Salmon farms in Chile and Norway are unlikely to keep up with global demand for the next one to two years, supporting analysts' theory of a "supercycle" of higher prices, Cermaq ASA's chief executive officer said.
Chile's supply won't grow over the next two years while Norway's farms are producing near peak capacity, Cermaq CEO Jon Hindar said Friday in an interview in Puerto Montt, Chile. Meanwhile demand is surging in emerging countries as more middle-class residents seek healthier proteins, said the head of the Oslo-based salmon farming company being acquired by Mitsubishi Corp.
The world's leading salmon farmers are meeting in Puerto Montt to deepen an alliance they started a year ago to share data in a bid to reduce outbreaks of infectious salmon anemia and sea lice that disrupted Chile's salmon industry in 2007 and 2008. Governments are reluctant to issue more fishing licences to farmers, limiting global availability of the fish, as long as doubts remain about the health of the supply.
"That means supply will probably not outstrip demand," Hindar said. "That's why we are entering what has been called a supercycle."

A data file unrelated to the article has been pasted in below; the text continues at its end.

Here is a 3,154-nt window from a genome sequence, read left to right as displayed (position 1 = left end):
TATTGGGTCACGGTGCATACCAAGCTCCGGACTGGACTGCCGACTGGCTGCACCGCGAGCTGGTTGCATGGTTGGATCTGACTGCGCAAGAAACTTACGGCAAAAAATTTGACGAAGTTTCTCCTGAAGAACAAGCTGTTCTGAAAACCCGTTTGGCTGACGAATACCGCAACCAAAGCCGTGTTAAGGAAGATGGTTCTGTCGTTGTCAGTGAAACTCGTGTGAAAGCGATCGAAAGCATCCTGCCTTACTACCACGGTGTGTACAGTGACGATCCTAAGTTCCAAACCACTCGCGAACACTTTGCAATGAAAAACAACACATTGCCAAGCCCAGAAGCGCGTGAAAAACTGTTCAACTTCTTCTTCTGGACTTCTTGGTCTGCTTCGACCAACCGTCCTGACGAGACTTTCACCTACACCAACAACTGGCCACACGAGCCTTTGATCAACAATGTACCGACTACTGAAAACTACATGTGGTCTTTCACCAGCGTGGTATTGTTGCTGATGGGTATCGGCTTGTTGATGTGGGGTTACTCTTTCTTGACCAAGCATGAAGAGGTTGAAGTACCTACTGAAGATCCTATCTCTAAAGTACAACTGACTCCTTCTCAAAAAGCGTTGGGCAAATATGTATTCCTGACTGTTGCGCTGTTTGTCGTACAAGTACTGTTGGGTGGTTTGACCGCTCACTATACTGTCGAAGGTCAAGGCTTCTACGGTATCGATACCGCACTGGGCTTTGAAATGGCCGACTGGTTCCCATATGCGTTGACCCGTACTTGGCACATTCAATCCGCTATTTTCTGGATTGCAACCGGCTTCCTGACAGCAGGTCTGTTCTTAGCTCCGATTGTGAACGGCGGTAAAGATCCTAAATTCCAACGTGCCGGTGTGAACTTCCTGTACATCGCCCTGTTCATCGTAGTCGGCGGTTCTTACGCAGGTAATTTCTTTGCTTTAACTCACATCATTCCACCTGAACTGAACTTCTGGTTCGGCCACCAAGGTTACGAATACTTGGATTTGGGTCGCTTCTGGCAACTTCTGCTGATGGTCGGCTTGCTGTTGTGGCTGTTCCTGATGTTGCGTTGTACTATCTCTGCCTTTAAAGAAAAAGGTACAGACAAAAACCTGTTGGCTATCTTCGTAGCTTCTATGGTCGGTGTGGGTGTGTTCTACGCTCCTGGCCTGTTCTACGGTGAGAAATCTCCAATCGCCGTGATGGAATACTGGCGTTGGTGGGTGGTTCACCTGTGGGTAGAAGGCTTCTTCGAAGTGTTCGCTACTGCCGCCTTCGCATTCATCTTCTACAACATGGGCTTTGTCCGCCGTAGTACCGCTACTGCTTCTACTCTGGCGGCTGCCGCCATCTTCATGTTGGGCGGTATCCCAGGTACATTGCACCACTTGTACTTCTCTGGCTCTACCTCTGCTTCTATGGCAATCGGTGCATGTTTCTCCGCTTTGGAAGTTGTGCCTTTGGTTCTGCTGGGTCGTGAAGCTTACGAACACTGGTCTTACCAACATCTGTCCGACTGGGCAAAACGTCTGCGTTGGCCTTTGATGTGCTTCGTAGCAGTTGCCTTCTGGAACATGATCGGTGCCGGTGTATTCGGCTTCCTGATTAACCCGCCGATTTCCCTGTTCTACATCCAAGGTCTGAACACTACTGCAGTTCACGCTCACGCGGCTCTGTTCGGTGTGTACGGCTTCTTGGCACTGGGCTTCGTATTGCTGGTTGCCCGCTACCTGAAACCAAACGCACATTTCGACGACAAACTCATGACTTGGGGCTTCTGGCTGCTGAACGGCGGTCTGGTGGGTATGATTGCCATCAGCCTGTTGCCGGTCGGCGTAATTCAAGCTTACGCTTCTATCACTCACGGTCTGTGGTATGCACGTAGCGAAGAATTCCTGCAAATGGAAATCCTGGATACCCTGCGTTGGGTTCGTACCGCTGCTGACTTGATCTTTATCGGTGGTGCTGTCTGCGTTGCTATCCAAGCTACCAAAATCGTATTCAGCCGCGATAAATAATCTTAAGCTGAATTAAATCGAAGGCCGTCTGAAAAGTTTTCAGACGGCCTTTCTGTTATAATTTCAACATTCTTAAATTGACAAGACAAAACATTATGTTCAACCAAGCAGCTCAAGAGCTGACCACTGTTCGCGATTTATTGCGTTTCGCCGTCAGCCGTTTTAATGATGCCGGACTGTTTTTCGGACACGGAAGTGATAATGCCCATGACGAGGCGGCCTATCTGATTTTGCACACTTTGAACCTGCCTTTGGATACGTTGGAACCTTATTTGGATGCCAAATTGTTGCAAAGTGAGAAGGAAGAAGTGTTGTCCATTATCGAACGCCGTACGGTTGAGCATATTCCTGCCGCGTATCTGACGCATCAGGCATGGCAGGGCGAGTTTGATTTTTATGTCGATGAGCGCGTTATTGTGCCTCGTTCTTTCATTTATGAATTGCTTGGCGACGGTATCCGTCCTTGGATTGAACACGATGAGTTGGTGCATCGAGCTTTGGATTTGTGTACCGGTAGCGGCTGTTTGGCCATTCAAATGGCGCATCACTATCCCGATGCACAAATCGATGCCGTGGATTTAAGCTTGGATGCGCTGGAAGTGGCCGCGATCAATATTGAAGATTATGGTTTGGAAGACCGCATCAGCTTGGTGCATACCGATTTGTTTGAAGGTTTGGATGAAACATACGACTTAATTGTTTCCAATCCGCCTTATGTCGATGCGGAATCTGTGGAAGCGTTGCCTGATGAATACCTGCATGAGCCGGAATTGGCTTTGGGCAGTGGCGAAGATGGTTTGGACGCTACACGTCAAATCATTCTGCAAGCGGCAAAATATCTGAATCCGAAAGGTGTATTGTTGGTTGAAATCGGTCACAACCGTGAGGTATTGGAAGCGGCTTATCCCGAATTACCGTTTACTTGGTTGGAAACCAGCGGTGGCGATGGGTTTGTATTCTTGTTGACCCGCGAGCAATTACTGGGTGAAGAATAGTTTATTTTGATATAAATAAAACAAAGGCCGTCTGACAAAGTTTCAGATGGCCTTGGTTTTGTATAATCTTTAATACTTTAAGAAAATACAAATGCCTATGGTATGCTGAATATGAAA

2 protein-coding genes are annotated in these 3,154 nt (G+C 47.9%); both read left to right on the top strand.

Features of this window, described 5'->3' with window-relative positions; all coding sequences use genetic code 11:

Japan's Mitsubishi offered to buy Cermaq on Sept. 22 for about $1.4-billion (U.S.). Cermaq will benefit from the expertise of Mitsubishi, one of the world's biggest traders of seafood, in farmed shrimp and tuna markets, he said.
A cycle of high salmon prices began in 2013 and will continue until 2017 on limited supply, Jeroen Leffelaar, global head of animal protein at Rabobank, said in a presentation at the conference.
Prices will remain above 38 Norwegian krona ($5.76) a kilogram and will sometimes rise as high as 40 krona, Leffelaar said. Salmon farmers, on average, break even at 25 krone, he said.
"The high-price environment is here to stay," Leffelaar said. "Profitability will be strong."